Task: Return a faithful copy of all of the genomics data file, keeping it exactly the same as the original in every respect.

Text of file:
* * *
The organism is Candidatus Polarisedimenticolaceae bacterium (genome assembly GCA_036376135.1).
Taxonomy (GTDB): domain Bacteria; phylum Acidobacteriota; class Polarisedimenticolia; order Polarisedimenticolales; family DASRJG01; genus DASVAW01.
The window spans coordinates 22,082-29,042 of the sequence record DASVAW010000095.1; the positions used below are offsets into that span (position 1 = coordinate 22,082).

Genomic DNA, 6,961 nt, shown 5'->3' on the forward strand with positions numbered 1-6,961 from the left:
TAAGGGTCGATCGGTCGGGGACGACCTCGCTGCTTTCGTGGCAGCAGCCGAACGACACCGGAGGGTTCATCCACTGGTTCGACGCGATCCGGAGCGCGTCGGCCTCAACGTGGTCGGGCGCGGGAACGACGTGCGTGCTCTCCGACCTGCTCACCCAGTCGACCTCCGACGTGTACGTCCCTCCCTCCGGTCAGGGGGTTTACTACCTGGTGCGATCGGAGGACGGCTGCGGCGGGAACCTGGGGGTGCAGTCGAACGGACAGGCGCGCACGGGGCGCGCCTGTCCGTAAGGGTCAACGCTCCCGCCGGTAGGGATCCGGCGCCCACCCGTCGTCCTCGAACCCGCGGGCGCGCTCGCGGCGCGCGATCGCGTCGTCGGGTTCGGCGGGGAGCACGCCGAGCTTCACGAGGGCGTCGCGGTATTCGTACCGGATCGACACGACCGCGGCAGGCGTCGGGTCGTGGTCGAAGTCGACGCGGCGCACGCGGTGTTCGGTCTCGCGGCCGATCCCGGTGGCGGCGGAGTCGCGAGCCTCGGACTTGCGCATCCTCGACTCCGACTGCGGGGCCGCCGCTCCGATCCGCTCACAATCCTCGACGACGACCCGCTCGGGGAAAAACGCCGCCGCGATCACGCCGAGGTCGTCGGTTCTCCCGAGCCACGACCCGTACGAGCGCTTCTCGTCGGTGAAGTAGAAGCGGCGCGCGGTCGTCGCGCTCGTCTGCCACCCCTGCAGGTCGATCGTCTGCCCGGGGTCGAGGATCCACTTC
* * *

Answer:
The organism is Candidatus Polarisedimenticolaceae bacterium (genome assembly GCA_036376135.1).
Taxonomy (GTDB): domain Bacteria; phylum Acidobacteriota; class Polarisedimenticolia; order Polarisedimenticolales; family DASRJG01; genus DASVAW01.
The window spans coordinates 22,082-29,042 of the sequence record DASVAW010000095.1; the positions used below are offsets into that span (position 1 = coordinate 22,082).

Genomic DNA, 6,961 nt, shown 5'->3' on the forward strand with positions numbered 1-6,961 from the left:
TAAGGGTCGATCGGTCGGGGACGACCTCGCTGCTTTCGTGGCAGCAGCCGAACGACACCGGAGGGTTCATCCACTGGTTCGACGCGATCCGGAGCGCGTCGGCCTCAACGTGGTCGGGCGCGGGAACGACGTGCGTGCTCTCCGACCTGCTCACCCAGTCGACCTCCGACGTGTACGTCCCTCCCTCCGGTCAGGGGGTTTACTACCTGGTGCGATCGGAGGACGGCTGCGGCGGGAACCTGGGGGTGCAGTCGAACGGACAGGCGCGCACGGGGCGCGCCTGTCCGTAAGGGTCAACGCTCCCGCCGGTAGGGATCCGGCGCCCACCCGTCGTCCTCGAACCCGCGGGCGCGCTCGCGGCGCGCGATCGCGTCGTCGGGTTCGGCGGGGAGCACGCCGAGCTTCACGAGGGCGTCGCGGTATTCGTACCGGATCGACACGACCGCGGCAGGCGTCGGGTCGTGGTCGAAGTCGACGCGGCGCACGCGGTGTTCGGTCTCGCGGCCGATCCCGGTGGCGGCGGAGTCGCGAGCCTCGGACTTGCGCATCCTCGACTCCGACTGCGGGGCCGCCGCTCCGATCCGCTCACAATCCTCGACGACGACCCGCTCGGGGAAAAACGCCGCCGCGATCACGCCGAGGTCGTCGGTTCTCCCGAGCCACGACCCGTACGAGCGCTTCTCGTCGGTGAAGTAGAAGCGGCGCGCGGTCGTCGCGCTCGTCTGCCACCCCTGCAGGTCGATCGTCTGCCCGGGGTCGAGGATCCACTTC